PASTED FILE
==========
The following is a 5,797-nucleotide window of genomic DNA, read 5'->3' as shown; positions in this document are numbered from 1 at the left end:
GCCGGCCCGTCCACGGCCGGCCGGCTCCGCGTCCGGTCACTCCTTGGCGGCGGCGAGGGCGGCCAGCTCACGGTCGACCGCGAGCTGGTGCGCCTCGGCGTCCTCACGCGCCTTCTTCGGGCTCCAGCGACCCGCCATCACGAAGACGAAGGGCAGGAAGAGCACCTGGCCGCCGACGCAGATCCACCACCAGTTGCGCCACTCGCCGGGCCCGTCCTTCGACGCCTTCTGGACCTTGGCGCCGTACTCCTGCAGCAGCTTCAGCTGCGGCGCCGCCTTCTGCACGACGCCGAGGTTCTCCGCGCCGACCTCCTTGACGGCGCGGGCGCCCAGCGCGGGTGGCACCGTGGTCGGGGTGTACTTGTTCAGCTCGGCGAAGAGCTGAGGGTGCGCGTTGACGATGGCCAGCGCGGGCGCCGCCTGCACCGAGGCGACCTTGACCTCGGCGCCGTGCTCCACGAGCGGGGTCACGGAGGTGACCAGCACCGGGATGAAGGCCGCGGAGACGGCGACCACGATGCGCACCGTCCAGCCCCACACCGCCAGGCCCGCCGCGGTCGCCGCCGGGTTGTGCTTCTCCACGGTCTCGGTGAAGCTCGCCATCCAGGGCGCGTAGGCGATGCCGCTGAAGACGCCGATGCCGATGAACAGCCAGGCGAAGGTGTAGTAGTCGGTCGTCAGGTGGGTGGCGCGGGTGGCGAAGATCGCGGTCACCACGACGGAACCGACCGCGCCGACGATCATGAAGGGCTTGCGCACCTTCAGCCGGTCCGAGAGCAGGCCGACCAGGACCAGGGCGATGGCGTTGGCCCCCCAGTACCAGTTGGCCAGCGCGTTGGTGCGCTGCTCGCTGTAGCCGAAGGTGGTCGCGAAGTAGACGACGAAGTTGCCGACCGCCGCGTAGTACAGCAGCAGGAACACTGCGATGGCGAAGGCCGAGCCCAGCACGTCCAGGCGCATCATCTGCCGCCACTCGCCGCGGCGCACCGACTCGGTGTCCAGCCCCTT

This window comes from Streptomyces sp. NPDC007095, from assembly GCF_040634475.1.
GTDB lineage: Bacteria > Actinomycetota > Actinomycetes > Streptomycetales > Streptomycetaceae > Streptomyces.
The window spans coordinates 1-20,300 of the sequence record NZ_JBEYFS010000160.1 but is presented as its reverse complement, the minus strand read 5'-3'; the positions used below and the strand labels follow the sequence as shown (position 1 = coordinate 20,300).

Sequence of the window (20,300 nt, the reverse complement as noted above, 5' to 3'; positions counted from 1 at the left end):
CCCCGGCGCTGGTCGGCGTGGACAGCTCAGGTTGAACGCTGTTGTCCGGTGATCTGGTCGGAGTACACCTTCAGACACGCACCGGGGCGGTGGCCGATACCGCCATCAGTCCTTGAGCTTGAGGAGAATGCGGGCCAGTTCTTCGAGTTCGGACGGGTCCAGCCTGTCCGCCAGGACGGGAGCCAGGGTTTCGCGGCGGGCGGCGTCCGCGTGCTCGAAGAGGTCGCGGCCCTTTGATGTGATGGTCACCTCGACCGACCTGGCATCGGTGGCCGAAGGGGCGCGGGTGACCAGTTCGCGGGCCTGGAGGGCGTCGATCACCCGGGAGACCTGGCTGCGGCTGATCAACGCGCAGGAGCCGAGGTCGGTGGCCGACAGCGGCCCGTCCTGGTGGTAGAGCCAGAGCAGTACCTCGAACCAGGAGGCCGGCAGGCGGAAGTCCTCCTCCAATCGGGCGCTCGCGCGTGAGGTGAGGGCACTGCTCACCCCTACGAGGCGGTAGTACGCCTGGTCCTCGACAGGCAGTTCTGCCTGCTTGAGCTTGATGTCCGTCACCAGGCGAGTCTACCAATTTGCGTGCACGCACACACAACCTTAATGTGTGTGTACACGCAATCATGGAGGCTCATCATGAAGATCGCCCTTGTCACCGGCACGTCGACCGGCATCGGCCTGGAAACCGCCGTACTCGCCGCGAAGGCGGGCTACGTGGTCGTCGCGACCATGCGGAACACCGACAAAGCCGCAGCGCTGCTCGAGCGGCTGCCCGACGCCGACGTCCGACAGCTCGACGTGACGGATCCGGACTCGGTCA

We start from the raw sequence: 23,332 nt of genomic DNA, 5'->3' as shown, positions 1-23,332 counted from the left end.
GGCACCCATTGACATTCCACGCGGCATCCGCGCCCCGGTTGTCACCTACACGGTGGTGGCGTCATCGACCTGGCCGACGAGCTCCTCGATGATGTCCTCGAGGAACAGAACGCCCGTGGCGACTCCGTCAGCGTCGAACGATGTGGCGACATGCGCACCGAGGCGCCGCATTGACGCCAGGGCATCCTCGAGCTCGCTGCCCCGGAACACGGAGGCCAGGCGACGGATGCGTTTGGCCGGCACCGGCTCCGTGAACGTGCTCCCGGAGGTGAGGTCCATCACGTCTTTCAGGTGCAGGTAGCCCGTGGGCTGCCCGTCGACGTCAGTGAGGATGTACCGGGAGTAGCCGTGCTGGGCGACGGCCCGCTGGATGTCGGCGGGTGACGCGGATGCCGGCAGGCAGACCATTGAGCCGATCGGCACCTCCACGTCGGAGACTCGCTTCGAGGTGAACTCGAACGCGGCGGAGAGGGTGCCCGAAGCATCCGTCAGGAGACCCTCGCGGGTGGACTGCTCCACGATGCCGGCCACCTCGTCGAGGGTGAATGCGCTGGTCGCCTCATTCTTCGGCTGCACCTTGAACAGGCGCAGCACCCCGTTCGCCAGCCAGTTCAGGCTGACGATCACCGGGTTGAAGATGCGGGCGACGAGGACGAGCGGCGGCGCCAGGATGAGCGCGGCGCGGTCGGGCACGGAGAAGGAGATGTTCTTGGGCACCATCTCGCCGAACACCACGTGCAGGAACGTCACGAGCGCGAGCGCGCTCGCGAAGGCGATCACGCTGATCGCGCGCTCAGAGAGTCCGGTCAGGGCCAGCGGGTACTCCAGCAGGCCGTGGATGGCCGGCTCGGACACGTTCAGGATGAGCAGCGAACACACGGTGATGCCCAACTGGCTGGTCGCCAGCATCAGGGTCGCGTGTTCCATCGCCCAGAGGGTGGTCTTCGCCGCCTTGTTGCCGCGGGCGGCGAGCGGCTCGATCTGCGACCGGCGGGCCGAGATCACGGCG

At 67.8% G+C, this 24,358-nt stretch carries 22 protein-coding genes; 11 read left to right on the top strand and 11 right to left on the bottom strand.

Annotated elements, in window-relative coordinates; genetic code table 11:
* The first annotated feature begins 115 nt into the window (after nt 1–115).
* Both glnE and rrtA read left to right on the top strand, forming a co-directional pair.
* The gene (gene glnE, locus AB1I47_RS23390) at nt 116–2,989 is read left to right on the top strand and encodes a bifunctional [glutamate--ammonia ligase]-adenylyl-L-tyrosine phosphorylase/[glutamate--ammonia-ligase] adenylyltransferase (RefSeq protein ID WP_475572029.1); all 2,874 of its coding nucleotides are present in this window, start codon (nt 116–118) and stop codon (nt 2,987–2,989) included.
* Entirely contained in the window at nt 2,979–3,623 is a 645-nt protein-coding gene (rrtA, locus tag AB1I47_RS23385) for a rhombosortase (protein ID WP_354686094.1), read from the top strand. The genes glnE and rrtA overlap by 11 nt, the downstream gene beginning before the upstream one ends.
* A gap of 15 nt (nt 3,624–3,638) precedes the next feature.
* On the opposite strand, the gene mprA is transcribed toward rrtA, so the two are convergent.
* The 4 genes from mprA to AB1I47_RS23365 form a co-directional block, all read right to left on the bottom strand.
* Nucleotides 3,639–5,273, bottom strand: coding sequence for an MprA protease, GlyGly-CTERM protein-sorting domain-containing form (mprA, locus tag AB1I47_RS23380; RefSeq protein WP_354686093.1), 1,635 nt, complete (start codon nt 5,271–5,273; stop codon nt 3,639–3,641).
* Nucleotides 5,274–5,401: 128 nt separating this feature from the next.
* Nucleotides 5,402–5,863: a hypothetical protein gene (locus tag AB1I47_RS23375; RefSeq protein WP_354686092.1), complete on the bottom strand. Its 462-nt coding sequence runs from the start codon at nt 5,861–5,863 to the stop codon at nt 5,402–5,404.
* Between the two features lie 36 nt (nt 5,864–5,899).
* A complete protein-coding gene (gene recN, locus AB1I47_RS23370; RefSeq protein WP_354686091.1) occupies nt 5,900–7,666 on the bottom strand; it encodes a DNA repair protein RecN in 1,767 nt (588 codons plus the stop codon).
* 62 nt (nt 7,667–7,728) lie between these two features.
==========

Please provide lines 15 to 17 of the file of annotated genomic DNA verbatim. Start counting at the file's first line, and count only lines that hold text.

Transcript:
* Entirely contained in the window at nt 2,979–3,623 is a 645-nt protein-coding gene (rrtA, locus tag AB1I47_RS23385) for a rhombosortase (protein ID WP_354686094.1), read from the top strand. The genes glnE and rrtA overlap by 11 nt, the downstream gene beginning before the upstream one ends.
* A gap of 15 nt (nt 3,624–3,638) precedes the next feature.
* On the opposite strand, the gene mprA is transcribed toward rrtA, so the two are convergent.